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Felix Kälberer

I am a former member of the Mathematical Geometry Processing Group headed by Konrad Polthier.
Felix Kälberer


Conformally parameterized surface
parameterization of
arbitrary meshes

Surface meshes often appear in a quality and resolution which is unsuitable for many geometry processing algorithms. This project aims at the automatic improvement of surface meshes.
  • Computation of chart parameterizations
  • Study of hierarchical surface meshes
  • Generation of nested mesh hierachies
  • Compressed mesh hierarchy representations
We develop new algorithms and study prototype implementations.

Funding by mental images GmbH (Jan 2006 - Jan 2010)

Project F6 - Multilevel Methods on Manifold Meshes (04/2005 - 03/2010)

This project addresses the strong needs for multilevel algorithms in industrial applications and in computer graphics where large surface meshes must be efficiently processed. Typical applications are solutions of PDEs on surfaces, surface optimization, and automatic mesh parametrization.

I am associate member to this DFG Research Center Matheon project (Feb 2004 - Dec 2007)

mesh compression project

Mesh Compression

Numerical simulations and the rendering of complex virtual scenes is often limited by the huge size of the involved geometry meshes. This project researches the geometric and topological properties of mesh representations to solve the following challenges:
  • An efficient and redundant-free representation of 3D geometry meshes.
  • Fast online transfer of 3D data sets.
  • Toolbox for rapid compression and decompression.

We develop algorithms and implementations for mesh compression, including surface attributes like textures and normals.

Puplication: FreeLence - Coding with free Valences. (with Konrad Polthier, Ulrich Reitebuch, and Max Wardetzky), Eurographics 2005

My work was supported by DFG Research Center Matheon in cooperation with mental images GmbH (Apr 2004 - Mar 2005)



PhD Thesis

PhD Thesis: Low Distortion Surface Parameterization, 2013.

This work presents new algorithms for high quality surface parameterization, that is, generation of a mapping between a surface and the Euclidean plane. Through this correspondence, the existing structure of the plane is transferable onto the surface.
Our QuadCover method generates a parameterization automatically from a tensor field of feature directions. The method builds on the fact that such multi-dimensional direction fields can be interpreted as one-dimensional vector fields on a branched covering of the surface. In this way, known results about vector fields, such as Hodge decomposition, can be applied. On this basis, QuadCover finds a parameterization that aligns as close as possible to a given direction field, and can so fulfill alignment requirements while achieving very high quality in the sense of low length and angle distortion.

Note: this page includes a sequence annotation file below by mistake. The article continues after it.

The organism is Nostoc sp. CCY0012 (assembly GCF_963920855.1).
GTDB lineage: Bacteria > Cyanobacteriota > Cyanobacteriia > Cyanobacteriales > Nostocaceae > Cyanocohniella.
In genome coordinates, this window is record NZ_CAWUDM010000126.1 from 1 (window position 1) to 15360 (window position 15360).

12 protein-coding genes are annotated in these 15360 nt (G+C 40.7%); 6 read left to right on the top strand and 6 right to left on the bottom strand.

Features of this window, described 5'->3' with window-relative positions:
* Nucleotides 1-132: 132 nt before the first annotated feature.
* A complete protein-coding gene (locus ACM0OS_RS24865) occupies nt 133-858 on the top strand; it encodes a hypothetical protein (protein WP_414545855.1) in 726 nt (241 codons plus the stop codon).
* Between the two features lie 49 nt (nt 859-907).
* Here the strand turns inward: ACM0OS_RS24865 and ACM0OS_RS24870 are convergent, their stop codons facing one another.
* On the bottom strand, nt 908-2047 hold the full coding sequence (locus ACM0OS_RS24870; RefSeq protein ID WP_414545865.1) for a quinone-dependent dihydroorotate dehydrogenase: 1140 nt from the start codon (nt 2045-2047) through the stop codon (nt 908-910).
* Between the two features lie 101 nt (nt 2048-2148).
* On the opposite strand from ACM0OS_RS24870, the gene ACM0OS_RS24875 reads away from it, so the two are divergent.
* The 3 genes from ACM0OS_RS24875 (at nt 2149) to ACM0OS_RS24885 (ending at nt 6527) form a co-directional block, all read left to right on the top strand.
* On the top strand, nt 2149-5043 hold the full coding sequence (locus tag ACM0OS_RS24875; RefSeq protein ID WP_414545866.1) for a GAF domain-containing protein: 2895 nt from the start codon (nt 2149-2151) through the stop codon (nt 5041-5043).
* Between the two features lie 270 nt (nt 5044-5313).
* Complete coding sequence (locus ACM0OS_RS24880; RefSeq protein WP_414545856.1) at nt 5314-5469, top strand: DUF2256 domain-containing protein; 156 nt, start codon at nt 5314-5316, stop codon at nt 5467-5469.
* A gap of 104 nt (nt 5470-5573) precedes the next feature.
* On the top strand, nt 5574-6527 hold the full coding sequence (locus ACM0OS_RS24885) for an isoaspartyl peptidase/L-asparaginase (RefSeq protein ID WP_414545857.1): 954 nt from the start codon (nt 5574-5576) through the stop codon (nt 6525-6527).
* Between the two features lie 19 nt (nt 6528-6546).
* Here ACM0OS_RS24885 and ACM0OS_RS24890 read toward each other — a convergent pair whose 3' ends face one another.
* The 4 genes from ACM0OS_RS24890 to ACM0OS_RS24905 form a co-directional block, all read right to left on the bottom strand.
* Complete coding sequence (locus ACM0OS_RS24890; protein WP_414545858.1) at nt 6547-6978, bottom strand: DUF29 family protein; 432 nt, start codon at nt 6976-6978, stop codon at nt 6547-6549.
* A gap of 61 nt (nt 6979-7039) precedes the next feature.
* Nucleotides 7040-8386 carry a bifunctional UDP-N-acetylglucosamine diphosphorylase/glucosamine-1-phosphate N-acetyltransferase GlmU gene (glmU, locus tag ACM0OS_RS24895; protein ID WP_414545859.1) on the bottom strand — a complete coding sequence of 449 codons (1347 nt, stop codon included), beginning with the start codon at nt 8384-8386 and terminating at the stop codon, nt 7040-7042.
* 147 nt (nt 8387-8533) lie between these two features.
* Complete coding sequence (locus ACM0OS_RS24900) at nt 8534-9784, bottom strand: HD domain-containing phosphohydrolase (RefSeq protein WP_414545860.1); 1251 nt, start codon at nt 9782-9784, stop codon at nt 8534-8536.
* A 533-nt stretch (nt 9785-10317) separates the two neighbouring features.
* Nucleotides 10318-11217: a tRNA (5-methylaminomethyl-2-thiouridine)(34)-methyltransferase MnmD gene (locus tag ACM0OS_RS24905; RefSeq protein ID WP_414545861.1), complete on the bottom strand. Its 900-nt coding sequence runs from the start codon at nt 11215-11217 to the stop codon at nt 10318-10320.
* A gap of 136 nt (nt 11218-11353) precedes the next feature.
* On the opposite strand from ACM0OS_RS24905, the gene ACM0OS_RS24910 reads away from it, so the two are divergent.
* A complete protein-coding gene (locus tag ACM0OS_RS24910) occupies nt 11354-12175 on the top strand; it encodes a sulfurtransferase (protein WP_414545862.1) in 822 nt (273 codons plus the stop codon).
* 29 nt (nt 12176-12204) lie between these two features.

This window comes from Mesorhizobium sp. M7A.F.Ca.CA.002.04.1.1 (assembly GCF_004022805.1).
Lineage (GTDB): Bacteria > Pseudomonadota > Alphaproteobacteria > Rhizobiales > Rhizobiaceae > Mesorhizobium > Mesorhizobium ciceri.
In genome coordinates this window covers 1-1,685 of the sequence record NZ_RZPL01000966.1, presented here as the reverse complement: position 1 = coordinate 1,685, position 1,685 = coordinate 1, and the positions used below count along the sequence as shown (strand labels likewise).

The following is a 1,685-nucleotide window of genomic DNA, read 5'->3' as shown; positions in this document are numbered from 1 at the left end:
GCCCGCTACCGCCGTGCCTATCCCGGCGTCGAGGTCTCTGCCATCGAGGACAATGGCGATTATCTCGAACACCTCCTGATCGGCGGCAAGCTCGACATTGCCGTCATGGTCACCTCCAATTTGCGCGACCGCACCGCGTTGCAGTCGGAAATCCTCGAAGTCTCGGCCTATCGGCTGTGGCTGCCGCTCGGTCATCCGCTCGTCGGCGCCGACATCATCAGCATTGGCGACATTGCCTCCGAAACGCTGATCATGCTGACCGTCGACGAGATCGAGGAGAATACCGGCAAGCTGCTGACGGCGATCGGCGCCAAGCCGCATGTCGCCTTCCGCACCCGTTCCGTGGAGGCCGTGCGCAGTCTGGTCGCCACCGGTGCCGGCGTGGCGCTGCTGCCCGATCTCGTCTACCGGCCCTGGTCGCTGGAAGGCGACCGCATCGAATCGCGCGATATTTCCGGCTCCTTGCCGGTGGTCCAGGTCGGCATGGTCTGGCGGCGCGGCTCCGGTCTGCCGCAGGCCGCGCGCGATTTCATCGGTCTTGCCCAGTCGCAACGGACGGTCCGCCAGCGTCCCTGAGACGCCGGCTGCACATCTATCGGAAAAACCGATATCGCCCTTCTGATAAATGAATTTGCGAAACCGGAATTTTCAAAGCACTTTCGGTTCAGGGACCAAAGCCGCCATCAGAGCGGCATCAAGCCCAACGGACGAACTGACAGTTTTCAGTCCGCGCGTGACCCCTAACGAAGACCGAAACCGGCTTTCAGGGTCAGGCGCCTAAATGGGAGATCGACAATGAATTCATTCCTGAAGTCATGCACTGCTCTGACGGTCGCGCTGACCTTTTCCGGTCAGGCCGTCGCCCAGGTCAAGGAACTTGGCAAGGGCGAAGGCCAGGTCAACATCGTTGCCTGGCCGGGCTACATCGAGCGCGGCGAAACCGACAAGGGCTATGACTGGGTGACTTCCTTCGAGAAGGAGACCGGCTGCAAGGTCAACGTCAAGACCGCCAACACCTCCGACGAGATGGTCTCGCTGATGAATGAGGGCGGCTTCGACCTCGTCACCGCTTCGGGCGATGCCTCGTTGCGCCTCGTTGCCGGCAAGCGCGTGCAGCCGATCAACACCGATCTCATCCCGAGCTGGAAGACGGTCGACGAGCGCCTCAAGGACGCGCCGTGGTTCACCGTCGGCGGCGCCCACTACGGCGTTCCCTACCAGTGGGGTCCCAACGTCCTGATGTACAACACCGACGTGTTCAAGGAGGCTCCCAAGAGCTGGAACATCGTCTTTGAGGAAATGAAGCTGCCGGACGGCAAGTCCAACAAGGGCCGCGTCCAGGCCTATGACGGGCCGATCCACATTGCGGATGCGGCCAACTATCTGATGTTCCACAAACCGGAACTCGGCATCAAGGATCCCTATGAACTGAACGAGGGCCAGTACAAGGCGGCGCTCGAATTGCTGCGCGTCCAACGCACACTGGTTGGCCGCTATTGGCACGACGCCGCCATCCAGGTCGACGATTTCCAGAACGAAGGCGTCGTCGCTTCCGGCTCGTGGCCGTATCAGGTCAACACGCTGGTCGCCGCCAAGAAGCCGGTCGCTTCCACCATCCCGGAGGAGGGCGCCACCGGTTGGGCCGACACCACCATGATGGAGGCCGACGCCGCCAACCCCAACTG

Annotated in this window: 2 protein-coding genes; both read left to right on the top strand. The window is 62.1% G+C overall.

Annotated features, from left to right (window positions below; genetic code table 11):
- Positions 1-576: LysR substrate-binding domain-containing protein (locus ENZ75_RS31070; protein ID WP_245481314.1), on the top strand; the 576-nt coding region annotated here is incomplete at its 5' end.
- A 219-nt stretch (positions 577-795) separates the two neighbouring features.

Parameterizations of highest quality additionally require that length and angle distortion are minimized. For this, the number and location of branch points of the direction field is critical. In this work, we are pursuing several approaches: First, we show with a new method that the movement and especially the creation of branch points can drastically reduce distortion. Second, the distortion that is caused by the existence of branch points is reduced significantly by using a sophisticated rounding method. The third approach opposes the different types of distortion of the two former steps, and infers the optimal number of branch points out of them. The combination of the approaches makes it possible surpass even recent algorithms in terms of distortion.


Hierarchy Coding

Felix Kälberer, Konrad Polthier, and Christoph von Tycowicz: Context-Based Coding of Adaptive Multiresolution Meshes, Computer Graphics Forum, to appear.

Multiresolution meshes provide an efficient and structured representation of geometric objects. To increase the mesh resolution only at vital parts of the object, adaptive refinement is widely used. We propose a lossless compression scheme for these adaptive structures that exploits the parent-child relationships inherent to the mesh hierarchy. We use the rules that correspond to the adaptive refinement scheme and store bits only where some freedom of choice is left, leading to compact codes that are free of redundancy. Moreover, we extend the coder to sequences of meshes with varying refinement. The connectivity compression ratio of our method exceeds that of state-of-the-art coders by a factor of 2 to 7. For efficient compression of vertex positions we adapt popular wavelet-based coding schemes to the adaptive triangular and quadrangular cases to demonstrate the compatibility with our method. Akin to state-of-the-art coders, we use a zerotree to encode the resulting coefficients. Using improved context modeling we enhanced the zerotree compression, cutting the overall geometry data rate by 7% below those of the successful Progressive Geometry Compression. More importantly, by exploiting the existing refinement structure we achieve compression factors that are 4 times greater than those of coders which can handle irregular meshes.


Stripe Parameterization